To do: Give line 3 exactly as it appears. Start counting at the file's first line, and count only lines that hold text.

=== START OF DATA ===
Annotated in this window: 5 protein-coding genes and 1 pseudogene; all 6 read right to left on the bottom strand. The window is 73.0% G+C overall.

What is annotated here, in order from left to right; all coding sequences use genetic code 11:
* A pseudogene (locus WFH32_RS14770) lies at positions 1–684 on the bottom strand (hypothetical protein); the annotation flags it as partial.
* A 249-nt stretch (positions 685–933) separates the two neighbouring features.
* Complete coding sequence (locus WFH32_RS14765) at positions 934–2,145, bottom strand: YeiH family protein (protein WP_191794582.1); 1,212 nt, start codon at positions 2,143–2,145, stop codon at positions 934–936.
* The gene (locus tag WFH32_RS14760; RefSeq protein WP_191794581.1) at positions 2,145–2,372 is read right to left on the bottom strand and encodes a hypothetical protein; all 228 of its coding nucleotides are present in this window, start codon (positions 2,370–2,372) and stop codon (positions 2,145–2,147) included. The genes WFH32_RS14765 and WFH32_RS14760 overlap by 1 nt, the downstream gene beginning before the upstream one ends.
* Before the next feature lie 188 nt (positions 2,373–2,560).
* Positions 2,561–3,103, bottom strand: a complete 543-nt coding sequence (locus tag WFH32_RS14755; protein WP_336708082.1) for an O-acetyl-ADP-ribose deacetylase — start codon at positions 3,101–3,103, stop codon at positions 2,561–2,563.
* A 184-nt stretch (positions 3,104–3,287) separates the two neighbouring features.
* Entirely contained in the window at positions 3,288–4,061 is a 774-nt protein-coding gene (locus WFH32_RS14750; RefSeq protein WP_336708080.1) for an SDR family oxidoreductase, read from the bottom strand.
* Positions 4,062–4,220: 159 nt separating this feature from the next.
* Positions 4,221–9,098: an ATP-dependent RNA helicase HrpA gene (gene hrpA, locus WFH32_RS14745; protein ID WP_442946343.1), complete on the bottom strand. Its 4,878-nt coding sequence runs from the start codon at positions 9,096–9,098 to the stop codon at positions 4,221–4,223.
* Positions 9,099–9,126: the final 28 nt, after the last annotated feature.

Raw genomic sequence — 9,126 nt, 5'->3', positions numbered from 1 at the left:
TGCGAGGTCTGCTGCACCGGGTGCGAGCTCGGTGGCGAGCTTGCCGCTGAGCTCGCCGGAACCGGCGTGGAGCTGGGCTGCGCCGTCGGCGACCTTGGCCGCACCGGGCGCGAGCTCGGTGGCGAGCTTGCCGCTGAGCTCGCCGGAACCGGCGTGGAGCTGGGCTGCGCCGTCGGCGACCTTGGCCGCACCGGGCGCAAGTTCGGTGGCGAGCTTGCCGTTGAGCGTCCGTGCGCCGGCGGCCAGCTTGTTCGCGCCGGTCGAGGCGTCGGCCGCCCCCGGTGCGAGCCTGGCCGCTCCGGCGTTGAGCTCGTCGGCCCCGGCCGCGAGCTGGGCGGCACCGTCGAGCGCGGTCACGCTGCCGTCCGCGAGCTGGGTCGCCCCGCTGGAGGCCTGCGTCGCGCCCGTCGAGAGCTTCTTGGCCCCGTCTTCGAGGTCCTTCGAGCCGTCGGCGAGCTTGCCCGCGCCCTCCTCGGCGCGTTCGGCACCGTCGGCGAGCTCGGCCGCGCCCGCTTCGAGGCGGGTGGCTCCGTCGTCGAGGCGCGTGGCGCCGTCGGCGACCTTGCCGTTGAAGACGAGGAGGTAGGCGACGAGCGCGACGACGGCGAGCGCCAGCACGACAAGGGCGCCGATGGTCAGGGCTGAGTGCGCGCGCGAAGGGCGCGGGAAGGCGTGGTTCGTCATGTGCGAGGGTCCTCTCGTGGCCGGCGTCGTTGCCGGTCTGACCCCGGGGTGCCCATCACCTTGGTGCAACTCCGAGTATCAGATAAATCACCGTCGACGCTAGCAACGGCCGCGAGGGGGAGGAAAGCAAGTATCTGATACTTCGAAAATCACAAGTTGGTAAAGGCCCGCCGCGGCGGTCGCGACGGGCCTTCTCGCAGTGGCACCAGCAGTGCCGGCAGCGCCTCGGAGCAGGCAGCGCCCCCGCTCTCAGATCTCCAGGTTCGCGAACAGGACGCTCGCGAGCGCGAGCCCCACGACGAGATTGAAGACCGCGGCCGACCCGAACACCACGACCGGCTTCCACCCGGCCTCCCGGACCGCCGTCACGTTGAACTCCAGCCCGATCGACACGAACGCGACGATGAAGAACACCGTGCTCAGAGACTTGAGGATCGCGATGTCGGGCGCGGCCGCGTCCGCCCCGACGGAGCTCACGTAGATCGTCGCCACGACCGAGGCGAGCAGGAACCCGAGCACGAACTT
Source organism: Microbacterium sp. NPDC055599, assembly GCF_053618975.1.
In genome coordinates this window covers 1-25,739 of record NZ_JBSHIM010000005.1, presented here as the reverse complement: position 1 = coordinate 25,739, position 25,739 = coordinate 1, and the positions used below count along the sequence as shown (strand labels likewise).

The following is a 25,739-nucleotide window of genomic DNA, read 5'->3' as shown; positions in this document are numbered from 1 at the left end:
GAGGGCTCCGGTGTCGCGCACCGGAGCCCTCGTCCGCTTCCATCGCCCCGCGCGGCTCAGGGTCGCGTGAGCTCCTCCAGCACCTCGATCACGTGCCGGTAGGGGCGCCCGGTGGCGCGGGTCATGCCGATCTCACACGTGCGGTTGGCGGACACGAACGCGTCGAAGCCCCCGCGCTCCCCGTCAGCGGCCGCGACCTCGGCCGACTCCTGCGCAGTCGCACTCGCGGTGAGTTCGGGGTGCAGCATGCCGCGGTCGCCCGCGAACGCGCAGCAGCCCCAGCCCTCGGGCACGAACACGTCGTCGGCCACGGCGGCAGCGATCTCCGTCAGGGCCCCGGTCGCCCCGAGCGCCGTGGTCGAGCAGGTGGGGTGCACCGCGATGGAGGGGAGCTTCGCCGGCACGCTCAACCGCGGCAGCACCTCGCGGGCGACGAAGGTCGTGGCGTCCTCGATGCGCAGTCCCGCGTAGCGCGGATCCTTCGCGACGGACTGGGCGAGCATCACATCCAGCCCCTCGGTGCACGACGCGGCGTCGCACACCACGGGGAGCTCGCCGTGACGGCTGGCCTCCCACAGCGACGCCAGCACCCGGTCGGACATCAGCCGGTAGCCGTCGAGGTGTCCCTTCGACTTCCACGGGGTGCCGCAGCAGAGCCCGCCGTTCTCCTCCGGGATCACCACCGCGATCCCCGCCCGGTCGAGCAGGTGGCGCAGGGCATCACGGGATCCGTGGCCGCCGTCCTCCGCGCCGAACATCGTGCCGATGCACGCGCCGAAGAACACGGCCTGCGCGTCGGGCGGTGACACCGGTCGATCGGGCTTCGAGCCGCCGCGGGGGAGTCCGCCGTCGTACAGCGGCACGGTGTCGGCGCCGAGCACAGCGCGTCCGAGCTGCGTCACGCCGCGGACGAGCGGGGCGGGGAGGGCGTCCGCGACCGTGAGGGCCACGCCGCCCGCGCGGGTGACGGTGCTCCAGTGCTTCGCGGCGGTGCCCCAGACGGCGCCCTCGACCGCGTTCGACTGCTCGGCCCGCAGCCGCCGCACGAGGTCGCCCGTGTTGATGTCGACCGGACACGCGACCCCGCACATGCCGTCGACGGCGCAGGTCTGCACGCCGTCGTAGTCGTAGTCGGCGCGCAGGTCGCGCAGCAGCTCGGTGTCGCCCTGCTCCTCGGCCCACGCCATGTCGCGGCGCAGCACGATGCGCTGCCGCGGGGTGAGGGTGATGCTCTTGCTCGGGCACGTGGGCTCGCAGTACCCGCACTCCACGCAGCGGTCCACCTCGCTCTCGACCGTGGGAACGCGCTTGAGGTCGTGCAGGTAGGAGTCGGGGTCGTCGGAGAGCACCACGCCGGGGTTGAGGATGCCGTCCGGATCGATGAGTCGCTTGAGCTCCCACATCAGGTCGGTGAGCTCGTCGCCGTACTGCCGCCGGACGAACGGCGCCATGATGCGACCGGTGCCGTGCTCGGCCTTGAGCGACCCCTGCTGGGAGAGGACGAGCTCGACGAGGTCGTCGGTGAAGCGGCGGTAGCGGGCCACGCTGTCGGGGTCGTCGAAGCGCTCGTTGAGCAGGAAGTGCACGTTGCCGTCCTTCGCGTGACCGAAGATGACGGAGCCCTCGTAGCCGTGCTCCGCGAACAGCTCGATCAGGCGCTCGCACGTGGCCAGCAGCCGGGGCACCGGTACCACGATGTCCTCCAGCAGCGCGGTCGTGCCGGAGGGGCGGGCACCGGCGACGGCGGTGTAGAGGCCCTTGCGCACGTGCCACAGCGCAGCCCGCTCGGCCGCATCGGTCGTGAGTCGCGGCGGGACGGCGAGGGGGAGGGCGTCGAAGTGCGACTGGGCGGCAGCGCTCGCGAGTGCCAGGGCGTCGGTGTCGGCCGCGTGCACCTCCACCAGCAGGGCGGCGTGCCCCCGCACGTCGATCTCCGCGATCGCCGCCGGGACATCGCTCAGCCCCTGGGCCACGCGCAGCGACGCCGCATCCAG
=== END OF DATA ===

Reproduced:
* A pseudogene (locus WFH32_RS14770) lies at positions 1–684 on the bottom strand (hypothetical protein); the annotation flags it as partial.